5. Because of your meal delivery program, you were able to rehire more than 80 of your employees that you previously were forced to lay off. How did your employees react to returning to work and getting involved in this community effort?
Surprised that I called them back in. They were also excited to be able to help feed people on the frontlines of the crisis. Many restaurant workers residing in hard-hit communities could see the devastating effects of the pandemic firsthand. For my staff, being able to keep working while helping was quite fulfilling.
6. What advice would you like to offer businesses in the food industry? Any advice for residents of the Flatiron community?
We are relieved of the latest changes to the Paycheck Protection Program (PPP) loans. This will give restaurants some hope to reopen. Rents are still an issue. As you know, the Flatiron area has quite high commercial rents and we hope landlords will also be able to get some relief so that they can be more flexible with tenants. As far as reopening goes, every business will need to be rational and really consider who their customers are. A business that mostly works with office employees will have the added uncertainty of whether offices will reopen right away or continue working remotely through the summer.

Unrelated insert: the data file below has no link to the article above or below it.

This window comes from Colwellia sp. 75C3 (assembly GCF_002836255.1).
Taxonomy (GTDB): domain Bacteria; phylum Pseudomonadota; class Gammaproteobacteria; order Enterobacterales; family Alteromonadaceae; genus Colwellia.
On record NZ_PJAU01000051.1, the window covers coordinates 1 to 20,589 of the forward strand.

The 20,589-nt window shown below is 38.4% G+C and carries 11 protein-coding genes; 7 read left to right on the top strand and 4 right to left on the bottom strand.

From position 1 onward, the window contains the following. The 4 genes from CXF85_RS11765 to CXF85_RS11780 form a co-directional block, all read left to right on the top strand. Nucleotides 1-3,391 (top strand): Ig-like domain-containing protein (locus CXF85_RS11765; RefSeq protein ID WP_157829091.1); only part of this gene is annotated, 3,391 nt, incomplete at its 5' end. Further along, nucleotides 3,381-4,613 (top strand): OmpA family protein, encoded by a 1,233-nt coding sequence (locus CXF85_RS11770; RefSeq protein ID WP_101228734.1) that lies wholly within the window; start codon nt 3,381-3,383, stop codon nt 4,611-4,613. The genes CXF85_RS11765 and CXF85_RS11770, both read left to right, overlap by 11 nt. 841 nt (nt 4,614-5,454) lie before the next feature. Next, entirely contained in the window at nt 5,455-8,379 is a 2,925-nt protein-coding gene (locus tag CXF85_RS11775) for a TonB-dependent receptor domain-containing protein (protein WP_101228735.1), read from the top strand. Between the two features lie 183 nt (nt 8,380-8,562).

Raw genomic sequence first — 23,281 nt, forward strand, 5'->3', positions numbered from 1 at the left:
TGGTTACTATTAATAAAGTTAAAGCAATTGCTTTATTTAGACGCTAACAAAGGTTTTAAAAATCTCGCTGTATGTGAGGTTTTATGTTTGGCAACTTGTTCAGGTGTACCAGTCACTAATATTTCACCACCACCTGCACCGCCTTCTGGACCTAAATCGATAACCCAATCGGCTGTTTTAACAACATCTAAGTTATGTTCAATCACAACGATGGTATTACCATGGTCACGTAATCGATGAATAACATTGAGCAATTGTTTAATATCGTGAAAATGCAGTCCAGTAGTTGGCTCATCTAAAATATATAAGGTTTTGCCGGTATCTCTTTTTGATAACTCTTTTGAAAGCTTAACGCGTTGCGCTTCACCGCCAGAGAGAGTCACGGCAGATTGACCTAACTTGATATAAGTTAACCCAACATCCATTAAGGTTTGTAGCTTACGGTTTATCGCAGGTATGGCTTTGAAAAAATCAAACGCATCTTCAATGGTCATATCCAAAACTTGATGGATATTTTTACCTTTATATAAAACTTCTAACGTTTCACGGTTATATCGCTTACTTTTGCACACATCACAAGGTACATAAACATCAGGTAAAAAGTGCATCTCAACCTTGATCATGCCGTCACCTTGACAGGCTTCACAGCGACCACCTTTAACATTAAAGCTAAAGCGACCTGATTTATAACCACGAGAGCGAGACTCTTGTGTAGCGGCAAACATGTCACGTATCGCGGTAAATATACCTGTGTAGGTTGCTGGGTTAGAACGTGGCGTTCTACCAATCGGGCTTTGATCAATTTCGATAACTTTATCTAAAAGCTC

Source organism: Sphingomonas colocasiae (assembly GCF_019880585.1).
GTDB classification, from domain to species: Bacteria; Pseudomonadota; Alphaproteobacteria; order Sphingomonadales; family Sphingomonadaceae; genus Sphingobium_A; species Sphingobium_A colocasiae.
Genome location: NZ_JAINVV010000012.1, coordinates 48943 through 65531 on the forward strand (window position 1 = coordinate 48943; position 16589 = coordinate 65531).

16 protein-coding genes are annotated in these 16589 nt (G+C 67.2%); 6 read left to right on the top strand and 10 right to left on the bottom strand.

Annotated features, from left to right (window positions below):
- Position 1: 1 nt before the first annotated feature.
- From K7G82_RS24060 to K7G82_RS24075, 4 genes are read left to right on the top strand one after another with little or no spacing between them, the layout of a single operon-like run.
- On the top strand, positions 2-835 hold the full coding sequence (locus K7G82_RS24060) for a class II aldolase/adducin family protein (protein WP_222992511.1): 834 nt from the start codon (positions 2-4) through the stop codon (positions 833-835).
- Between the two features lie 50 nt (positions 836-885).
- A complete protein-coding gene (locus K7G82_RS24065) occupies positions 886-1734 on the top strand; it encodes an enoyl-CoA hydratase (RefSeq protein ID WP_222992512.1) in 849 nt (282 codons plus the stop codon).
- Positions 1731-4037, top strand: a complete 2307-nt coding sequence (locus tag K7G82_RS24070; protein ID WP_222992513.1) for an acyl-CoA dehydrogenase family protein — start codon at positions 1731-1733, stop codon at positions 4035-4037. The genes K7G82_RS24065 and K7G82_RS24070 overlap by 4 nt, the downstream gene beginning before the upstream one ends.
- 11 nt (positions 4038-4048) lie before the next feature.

Tarallucci e Vino is committed to remaining a part of the Flatiron area and serving our neighbors, which is why we opened our new take-out window. We named it Il Forno–the common name for the neighborhood place where Italians buy their morning pastries, bread, and focaccia. We wanted to create a safe way for people to enjoy the simple, delicious food and drinks our neighbors know us for while featuring the amazing work of Chef Alessandro Fortini, who has been working seven days per week preparing thousands of cookies and bread for frontliners and hungry New Yorkers. We are open from 9 am to 8 pm for Alessandro’s fresh pastries, breads, panini, focaccia, and Roman-style pizza, along with coffee and drinks. We hope Il Forno can be a bright spot on 18th Street, between Fifth Avenue and Broadway, and bring some comfort and life to the neighborhood at a time when it’s so desperately needed.